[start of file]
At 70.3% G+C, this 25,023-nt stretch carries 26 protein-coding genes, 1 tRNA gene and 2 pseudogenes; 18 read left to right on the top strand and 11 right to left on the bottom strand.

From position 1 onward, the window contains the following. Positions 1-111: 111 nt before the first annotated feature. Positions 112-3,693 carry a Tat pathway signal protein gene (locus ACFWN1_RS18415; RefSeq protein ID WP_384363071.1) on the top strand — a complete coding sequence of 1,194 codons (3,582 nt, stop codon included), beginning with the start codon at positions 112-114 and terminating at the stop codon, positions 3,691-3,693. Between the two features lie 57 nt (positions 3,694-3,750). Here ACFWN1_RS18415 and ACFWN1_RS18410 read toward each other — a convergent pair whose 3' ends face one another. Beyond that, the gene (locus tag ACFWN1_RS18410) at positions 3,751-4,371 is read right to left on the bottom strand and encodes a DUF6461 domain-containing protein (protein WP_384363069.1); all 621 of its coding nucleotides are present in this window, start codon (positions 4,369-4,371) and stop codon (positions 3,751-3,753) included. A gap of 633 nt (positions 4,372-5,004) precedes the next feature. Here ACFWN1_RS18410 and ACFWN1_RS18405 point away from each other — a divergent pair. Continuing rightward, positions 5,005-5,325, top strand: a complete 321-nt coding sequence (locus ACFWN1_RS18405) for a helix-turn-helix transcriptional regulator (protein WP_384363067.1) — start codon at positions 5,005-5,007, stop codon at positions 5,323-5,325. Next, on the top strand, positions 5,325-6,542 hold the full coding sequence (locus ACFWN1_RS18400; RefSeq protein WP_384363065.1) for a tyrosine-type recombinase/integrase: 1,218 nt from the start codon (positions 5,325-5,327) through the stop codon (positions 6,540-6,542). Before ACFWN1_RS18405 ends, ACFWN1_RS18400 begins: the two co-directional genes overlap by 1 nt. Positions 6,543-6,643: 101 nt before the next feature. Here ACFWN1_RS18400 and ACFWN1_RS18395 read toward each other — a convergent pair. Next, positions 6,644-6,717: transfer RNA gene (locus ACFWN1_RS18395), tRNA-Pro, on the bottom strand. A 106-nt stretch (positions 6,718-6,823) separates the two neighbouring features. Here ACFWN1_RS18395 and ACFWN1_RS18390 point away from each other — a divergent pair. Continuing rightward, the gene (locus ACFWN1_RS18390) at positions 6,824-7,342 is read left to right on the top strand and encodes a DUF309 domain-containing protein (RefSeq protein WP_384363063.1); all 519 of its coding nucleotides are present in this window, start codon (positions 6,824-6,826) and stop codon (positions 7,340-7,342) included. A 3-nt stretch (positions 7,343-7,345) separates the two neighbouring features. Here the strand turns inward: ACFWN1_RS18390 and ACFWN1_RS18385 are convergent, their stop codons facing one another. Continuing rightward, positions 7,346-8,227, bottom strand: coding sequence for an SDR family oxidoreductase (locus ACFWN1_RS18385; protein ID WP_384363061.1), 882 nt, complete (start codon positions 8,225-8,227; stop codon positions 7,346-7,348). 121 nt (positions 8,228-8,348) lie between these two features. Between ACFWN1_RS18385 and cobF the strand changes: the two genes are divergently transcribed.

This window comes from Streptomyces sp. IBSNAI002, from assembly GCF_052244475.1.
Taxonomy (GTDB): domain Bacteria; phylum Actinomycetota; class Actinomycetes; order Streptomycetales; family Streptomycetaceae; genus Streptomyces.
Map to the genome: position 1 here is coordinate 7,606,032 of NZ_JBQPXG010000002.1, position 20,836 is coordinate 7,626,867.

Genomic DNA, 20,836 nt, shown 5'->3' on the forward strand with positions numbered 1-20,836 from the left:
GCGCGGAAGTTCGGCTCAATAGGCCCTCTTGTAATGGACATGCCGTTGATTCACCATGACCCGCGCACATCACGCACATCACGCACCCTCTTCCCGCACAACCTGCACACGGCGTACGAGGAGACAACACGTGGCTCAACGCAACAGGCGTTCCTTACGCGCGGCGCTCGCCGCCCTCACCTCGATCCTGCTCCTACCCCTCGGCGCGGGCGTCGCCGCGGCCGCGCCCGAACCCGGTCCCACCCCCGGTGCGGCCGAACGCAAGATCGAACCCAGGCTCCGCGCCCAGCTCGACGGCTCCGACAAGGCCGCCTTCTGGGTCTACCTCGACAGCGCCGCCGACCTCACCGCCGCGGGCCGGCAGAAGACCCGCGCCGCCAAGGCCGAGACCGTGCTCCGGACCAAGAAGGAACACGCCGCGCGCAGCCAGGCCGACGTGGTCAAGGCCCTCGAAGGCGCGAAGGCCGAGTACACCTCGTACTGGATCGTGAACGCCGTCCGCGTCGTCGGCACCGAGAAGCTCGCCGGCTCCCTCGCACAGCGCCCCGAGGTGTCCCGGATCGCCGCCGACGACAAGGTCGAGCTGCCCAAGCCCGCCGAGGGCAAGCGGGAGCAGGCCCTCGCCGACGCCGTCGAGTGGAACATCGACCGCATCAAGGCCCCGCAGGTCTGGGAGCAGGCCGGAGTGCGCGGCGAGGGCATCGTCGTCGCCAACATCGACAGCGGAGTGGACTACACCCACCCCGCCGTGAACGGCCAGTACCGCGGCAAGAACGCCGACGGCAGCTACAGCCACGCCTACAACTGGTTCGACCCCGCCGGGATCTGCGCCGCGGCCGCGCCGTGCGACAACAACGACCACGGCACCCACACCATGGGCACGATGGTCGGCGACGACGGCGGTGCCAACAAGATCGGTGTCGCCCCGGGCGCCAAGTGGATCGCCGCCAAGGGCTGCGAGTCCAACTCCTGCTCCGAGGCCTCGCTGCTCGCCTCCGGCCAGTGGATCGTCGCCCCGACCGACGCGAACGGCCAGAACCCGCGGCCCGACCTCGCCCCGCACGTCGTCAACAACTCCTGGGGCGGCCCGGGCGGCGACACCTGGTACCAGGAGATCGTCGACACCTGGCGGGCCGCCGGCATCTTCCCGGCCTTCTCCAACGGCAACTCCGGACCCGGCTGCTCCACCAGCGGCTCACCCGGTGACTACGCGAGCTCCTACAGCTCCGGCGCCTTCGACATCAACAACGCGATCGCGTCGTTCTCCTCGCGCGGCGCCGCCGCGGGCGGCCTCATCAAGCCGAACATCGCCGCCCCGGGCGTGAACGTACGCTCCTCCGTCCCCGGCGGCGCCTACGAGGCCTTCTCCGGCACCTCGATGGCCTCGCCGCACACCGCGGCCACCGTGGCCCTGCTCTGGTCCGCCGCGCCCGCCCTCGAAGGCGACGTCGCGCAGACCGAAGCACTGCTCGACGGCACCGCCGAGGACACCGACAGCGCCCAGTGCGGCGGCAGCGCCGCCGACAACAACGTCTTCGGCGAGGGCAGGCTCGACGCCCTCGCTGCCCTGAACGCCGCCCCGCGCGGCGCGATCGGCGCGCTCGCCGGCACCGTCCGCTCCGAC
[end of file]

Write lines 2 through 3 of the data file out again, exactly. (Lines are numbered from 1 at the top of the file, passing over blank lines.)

From position 1 onward, the window contains the following. Positions 1-111: 111 nt before the first annotated feature. Positions 112-3,693 carry a Tat pathway signal protein gene (locus ACFWN1_RS18415; RefSeq protein ID WP_384363071.1) on the top strand — a complete coding sequence of 1,194 codons (3,582 nt, stop codon included), beginning with the start codon at positions 112-114 and terminating at the stop codon, positions 3,691-3,693. Between the two features lie 57 nt (positions 3,694-3,750). Here ACFWN1_RS18415 and ACFWN1_RS18410 read toward each other — a convergent pair whose 3' ends face one another. Beyond that, the gene (locus tag ACFWN1_RS18410) at positions 3,751-4,371 is read right to left on the bottom strand and encodes a DUF6461 domain-containing protein (protein WP_384363069.1); all 621 of its coding nucleotides are present in this window, start codon (positions 4,369-4,371) and stop codon (positions 3,751-3,753) included. A gap of 633 nt (positions 4,372-5,004) precedes the next feature. Here ACFWN1_RS18410 and ACFWN1_RS18405 point away from each other — a divergent pair. Continuing rightward, positions 5,005-5,325, top strand: a complete 321-nt coding sequence (locus ACFWN1_RS18405) for a helix-turn-helix transcriptional regulator (protein WP_384363067.1) — start codon at positions 5,005-5,007, stop codon at positions 5,323-5,325. Next, on the top strand, positions 5,325-6,542 hold the full coding sequence (locus ACFWN1_RS18400; RefSeq protein WP_384363065.1) for a tyrosine-type recombinase/integrase: 1,218 nt from the start codon (positions 5,325-5,327) through the stop codon (positions 6,540-6,542). Before ACFWN1_RS18405 ends, ACFWN1_RS18400 begins: the two co-directional genes overlap by 1 nt. Positions 6,543-6,643: 101 nt before the next feature. Here ACFWN1_RS18400 and ACFWN1_RS18395 read toward each other — a convergent pair. Next, positions 6,644-6,717: transfer RNA gene (locus ACFWN1_RS18395), tRNA-Pro, on the bottom strand. A 106-nt stretch (positions 6,718-6,823) separates the two neighbouring features. Here ACFWN1_RS18395 and ACFWN1_RS18390 point away from each other — a divergent pair. Continuing rightward, the gene (locus ACFWN1_RS18390) at positions 6,824-7,342 is read left to right on the top strand and encodes a DUF309 domain-containing protein (RefSeq protein WP_384363063.1); all 519 of its coding nucleotides are present in this window, start codon (positions 6,824-6,826) and stop codon (positions 7,340-7,342) included. A 3-nt stretch (positions 7,343-7,345) separates the two neighbouring features. Here the strand turns inward: ACFWN1_RS18390 and ACFWN1_RS18385 are convergent, their stop codons facing one another. Continuing rightward, positions 7,346-8,227, bottom strand: coding sequence for an SDR family oxidoreductase (locus ACFWN1_RS18385; protein ID WP_384363061.1), 882 nt, complete (start codon positions 8,225-8,227; stop codon positions 7,346-7,348). 121 nt (positions 8,228-8,348) lie between these two features. Between ACFWN1_RS18385 and cobF the strand changes: the two genes are divergently transcribed.

This window comes from Streptomyces sp. IBSNAI002, from assembly GCF_052244475.1.